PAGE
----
Deflating the underclass.
Over the last week, one of the Fray's finest conversations has been on slow burn in our Undercover Economist Fray. Readers responded to Tim Harford's article on the historical puzzler of our measured rate of inflation with a wealth of thoughtful and informative posts.
Looking at the abundant larder of Peter Bruegel's "Peasant Wedding," Harford observes that our distant ancestors had far more to eat than the half ounce of daily potato a modern economist would extrapolate from a backward projection of the inflation rate. Poster GCaldwell points out that a sixteenth century peasant wasn't necessarily a prole:
Although we now use "peasants" to refer to very poor persons, the term originally referred simply to commoners living in the country. Since, unlike nobles, they could work for a living, they could become wealthy as a result of their labors. Don Quixote, published in the early seventeenth century, begins with a picture of our nobleman hero living in relative poverty, and in Chapter 20 of Part I, he and Sancho attend an opulent wedding feast put on by a peasant called Camacho the Rich.
Though Harford's article might conflate caste with class, the daily diet of a Dickensian workhouse backs up his claim that the poor had more to eat than we'd otherwise suppose. destor23 finds something suspicious about the entire argument:
While economists might think we're overestimating inflation, I think that people living and working in the contemporary American economy would probably differ with them on the point. Wage growth in America has been horrible for decades now and it's been especially bad during the last five or so years. We've got record low unemployment but still not tightness in the labor market that is driving wages higher. The notion that we're richer than we think seems like a bit of trickery that doesn't jive with the real world.
The award for Best Commentary goes to Arkady's anecdotal assessment of the inflation rate's overbreadth:
The inflation rate differs greatly by socio-economic class, and the government makes no attempt to consider this. Coming up with a consumer price index means selecting a "basket of goods" and tracking what happens to the cost of buying that basket over time. But the obvious question is WHOSE basket do you work with. The basket of the average consumer will differ from that of the median consumer, and the basket of someone at the 10th percentile will differ greatly from the basket of someone at the 90th.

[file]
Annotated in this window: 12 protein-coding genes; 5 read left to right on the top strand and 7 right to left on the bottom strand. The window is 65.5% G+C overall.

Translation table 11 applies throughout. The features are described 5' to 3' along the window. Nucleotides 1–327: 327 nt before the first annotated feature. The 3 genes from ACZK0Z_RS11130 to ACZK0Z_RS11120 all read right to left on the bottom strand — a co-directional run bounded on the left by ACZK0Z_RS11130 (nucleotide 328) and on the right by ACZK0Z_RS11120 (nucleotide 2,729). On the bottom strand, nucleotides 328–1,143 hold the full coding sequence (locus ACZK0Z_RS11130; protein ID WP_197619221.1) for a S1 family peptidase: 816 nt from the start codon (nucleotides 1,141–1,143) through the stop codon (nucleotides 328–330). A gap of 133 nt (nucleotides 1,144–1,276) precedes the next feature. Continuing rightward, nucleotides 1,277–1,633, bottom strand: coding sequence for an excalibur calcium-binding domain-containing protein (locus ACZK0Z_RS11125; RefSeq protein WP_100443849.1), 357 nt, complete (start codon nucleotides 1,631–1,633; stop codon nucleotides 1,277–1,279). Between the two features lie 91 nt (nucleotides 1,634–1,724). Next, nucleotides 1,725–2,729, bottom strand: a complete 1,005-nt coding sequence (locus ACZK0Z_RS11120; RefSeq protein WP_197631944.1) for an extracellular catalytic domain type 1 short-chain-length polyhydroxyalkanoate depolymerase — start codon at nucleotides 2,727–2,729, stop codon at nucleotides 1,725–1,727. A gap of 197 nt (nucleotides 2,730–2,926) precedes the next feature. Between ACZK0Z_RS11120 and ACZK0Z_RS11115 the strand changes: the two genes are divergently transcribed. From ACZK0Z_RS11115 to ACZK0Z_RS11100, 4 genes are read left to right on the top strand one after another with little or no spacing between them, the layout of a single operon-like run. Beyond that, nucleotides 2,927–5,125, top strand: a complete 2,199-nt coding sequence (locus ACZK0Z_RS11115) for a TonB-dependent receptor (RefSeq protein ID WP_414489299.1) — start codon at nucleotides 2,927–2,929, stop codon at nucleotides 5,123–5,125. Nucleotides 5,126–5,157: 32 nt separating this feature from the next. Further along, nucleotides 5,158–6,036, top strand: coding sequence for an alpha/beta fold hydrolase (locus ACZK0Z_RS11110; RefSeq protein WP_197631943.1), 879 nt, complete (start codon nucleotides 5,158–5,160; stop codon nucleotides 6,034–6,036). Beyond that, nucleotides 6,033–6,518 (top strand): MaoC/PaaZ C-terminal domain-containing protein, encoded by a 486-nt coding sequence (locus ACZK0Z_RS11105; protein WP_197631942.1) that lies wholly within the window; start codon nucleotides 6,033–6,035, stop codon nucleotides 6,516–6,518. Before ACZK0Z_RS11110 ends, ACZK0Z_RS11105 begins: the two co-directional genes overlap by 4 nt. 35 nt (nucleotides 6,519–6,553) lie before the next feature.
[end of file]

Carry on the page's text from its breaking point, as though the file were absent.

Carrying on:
I can't recommend strongly enough that you read the whole post, but I'm recommending it with all of my might. portorchardkid adds to the point with an admirably economical survey of his own economic indicators:
I recall a British saying about gin; Something like, "drunk for a penny, dead drunk for tupney." With the price of a good martini around $5.00 nowadays, THAT'S inflation.
Other informative posts of note include Degsme's lucid explanation of marginal utility and Gingham_Dog's discussion of productive innovation.
Arguing for more than an academic exercise, Shrieking_Violet issues a call for political action:
The real issue isn't inflation, it's the way changes in the relative value of our wants and needs are slowly turning the fundamental elements of middle class life-- home ownership, adequate health care, financial security, and a college education-- into luxuries, while items that would once have been unfathomable luxuries become inexpensive and commonplace.
This is the natural outgrowth of the political and economic changes over the past 25 years, which have nearly all been calibrated to systematically hold down wages and reward investment earnings. It has created a fabulous amount of wealth and luxury, and some of this has trickled down to the bottom half of the economy, but there's a distinct air of Roman decadence to this arrangement-- wealth and security for the patricians, bread and circuses for the masses.
If you look only at unemployment, inflation, and the affordability of both basic needs and luxury items, the economy has never been stronger. But the long-term trends are toward a bifurcated society of owners and debtors. […]
I don't have a magic wand to change this situation, but I respectfully suggest that after 25 years of holding down wages, flattening taxes, and rewarding investment income, it's high time we let the pendulum swing back the other way for a while.
Adam Christian is co-editor of the Fray.